Endura D2Z Aeroswitch helmet

(Image credit: Aaron Borrill)

To further boost your performance and wind-cheating form, Endura also offers an aero-optimised helmet called the Aeroswitch. Doubling up as both a TT and road helmet (it's got a removable tail) the Aeroswitch offers greater versatility than its rivals. The helmet is built upon an internal honeycomb-like structure called Koroyd which supplies better safety and cooling properties than a standard foam helmet. The Koroyd material has also helped minimise the frontal area for better aerodynamics. Another highlight is the detachable, magnetic visor designed to offer better visibility when in an aggressive TT position.

While the suit may initially feel uncomfortable when standing, it only really starts to make sense when in an aero position on the bike. With the local UK club TT season all but over I'll only be able to report on the efficiency of this combo come early spring next year. - Aaron Borrill

Endura D2Z Encapsulator pricing: £429 / $599 / AU$806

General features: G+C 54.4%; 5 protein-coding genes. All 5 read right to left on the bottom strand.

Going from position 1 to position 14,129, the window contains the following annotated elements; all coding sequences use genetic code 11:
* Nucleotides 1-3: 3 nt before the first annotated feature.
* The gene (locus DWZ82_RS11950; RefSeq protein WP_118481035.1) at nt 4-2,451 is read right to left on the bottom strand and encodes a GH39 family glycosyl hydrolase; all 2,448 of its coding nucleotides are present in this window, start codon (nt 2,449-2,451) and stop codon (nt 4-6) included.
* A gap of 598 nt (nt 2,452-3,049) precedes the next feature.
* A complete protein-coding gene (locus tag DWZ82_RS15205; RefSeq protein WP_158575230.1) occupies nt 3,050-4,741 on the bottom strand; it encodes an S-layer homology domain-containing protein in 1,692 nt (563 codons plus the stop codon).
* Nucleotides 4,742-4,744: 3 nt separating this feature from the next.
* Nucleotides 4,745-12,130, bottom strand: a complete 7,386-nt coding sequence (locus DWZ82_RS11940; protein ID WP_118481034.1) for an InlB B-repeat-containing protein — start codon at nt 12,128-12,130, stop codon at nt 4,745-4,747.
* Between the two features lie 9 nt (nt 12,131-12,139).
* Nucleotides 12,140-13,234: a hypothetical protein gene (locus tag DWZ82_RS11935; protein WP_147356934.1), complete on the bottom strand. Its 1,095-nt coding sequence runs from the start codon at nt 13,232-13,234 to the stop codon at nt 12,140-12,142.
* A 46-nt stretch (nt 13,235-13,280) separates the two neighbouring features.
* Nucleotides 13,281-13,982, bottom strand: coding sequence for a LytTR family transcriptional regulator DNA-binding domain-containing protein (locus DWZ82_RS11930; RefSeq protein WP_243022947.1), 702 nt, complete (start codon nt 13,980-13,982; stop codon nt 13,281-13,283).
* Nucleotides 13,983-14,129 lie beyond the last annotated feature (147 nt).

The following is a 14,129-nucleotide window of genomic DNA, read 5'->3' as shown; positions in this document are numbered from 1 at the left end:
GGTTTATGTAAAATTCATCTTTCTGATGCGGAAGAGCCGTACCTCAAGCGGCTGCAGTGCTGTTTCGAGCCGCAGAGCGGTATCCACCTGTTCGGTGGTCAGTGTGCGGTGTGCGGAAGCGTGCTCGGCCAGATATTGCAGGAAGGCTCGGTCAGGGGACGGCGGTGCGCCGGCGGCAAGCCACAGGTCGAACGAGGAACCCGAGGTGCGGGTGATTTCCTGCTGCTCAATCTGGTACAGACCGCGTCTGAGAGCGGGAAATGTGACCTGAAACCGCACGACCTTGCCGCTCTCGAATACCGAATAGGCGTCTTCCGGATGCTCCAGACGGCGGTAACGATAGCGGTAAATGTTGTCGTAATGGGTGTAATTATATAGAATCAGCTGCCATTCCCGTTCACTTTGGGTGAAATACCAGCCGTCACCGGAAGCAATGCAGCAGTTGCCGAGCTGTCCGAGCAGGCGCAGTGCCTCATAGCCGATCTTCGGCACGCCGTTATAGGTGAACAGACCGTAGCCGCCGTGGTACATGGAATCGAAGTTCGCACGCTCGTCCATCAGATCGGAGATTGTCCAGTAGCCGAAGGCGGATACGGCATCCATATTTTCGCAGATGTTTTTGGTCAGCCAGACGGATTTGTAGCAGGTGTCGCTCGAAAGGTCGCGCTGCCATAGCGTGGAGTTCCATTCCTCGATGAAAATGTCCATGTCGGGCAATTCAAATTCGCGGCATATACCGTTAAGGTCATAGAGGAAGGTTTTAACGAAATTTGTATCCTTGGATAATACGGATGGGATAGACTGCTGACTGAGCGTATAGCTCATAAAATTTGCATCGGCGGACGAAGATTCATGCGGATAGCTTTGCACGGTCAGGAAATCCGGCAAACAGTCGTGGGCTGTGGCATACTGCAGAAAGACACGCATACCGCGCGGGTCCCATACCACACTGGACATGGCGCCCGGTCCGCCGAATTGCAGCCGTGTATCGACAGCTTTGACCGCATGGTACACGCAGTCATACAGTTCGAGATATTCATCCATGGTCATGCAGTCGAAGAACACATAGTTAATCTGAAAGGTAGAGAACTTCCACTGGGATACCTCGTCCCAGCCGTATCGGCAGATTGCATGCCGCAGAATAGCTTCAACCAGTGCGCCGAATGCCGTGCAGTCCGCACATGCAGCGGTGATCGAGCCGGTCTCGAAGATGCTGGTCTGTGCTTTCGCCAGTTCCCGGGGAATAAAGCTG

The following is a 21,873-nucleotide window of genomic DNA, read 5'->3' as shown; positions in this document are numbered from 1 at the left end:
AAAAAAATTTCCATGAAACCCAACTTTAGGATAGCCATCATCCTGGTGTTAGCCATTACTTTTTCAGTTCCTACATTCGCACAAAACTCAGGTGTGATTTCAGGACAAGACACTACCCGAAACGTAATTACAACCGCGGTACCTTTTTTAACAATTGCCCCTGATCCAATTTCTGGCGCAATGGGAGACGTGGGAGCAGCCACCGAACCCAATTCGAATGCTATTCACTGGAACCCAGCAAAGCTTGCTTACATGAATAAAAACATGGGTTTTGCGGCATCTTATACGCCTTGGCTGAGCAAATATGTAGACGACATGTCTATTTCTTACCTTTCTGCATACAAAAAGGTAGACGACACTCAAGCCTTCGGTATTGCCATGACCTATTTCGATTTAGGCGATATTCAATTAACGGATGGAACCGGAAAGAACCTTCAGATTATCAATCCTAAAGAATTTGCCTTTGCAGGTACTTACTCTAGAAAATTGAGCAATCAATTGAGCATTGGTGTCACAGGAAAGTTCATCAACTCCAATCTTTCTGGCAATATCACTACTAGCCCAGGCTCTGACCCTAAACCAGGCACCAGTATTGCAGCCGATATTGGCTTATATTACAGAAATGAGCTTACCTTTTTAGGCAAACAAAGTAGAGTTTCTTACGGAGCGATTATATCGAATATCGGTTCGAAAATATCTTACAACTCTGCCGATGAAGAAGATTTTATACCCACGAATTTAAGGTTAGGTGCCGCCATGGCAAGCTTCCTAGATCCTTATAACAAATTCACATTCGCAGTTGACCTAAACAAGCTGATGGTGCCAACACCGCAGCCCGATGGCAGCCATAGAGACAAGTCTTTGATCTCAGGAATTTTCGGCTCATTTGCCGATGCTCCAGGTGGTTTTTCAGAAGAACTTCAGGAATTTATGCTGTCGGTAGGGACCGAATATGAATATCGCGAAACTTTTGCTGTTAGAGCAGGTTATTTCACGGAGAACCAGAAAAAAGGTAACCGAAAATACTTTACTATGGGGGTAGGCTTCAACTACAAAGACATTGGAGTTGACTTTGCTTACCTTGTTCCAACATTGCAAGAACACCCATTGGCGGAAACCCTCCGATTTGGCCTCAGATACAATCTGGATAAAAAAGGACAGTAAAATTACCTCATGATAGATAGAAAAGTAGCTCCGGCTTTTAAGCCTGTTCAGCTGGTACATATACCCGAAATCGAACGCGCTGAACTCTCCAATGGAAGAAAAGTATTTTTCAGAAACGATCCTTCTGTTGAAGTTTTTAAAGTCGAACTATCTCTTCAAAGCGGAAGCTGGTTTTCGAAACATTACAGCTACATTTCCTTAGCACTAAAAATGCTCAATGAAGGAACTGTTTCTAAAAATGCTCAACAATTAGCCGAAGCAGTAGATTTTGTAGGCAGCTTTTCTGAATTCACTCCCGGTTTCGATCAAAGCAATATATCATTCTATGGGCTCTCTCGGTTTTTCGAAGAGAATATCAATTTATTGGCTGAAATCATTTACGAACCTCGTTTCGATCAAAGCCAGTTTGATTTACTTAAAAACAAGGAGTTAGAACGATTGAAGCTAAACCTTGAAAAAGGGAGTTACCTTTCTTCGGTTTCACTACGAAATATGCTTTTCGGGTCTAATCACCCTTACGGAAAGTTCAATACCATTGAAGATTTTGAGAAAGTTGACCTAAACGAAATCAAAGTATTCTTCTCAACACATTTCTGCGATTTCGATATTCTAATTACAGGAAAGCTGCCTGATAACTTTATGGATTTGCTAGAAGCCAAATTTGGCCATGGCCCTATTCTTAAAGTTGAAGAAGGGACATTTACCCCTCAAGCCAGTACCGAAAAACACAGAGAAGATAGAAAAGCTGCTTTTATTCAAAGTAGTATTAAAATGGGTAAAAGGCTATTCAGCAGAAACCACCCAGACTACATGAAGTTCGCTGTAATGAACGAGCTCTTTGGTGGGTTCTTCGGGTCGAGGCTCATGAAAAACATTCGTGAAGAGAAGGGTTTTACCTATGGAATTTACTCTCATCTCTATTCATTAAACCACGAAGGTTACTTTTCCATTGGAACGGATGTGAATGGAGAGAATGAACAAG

Endura Aeroswitch helmet pricing: £349 / $448 / AU$656

Look out for the full review on Cyclingnews soon.

Repente saddle

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Repente Saddle

The curvature of the saddle's profile is said to increase stability to prevent sliding forward
(Image credit: Josh Croxton)
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Repente Saddle

The flattened rear surface offers support for even the widest sit bones.
(Image credit: Josh Croxton)
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Repente Saddle

The Latus CL model name adorns the short nose
(Image credit: Josh Croxton)
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Repente Saddle

The 152mm Latus CL is wide and short, but far from uncomfortable
(Image credit: Josh Croxton)
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Repente Saddle

The upper is covered in a water-based microfiber / PU coating
(Image credit: Josh Croxton)
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Repente Saddle

Repente's Italian heritage is celebrated subtly on the rear
(Image credit: Josh Croxton)